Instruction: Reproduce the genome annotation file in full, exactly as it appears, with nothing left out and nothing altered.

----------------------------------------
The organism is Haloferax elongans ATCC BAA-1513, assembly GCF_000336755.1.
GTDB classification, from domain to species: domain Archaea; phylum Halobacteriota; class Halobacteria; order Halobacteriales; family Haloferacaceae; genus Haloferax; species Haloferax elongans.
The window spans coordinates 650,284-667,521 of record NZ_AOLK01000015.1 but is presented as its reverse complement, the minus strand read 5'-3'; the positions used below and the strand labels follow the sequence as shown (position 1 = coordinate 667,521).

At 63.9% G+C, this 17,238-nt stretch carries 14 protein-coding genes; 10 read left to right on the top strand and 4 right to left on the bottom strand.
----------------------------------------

The organism is Haloferax elongans ATCC BAA-1513, assembly GCF_000336755.1.
GTDB classification, from domain to species: domain Archaea; phylum Halobacteriota; class Halobacteria; order Halobacteriales; family Haloferacaceae; genus Haloferax; species Haloferax elongans.
The window spans coordinates 650,284-667,521 of record NZ_AOLK01000015.1 but is presented as its reverse complement, the minus strand read 5'-3'; the positions used below and the strand labels follow the sequence as shown (position 1 = coordinate 667,521).

At 63.9% G+C, this 17,238-nt stretch carries 14 protein-coding genes; 10 read left to right on the top strand and 4 right to left on the bottom strand.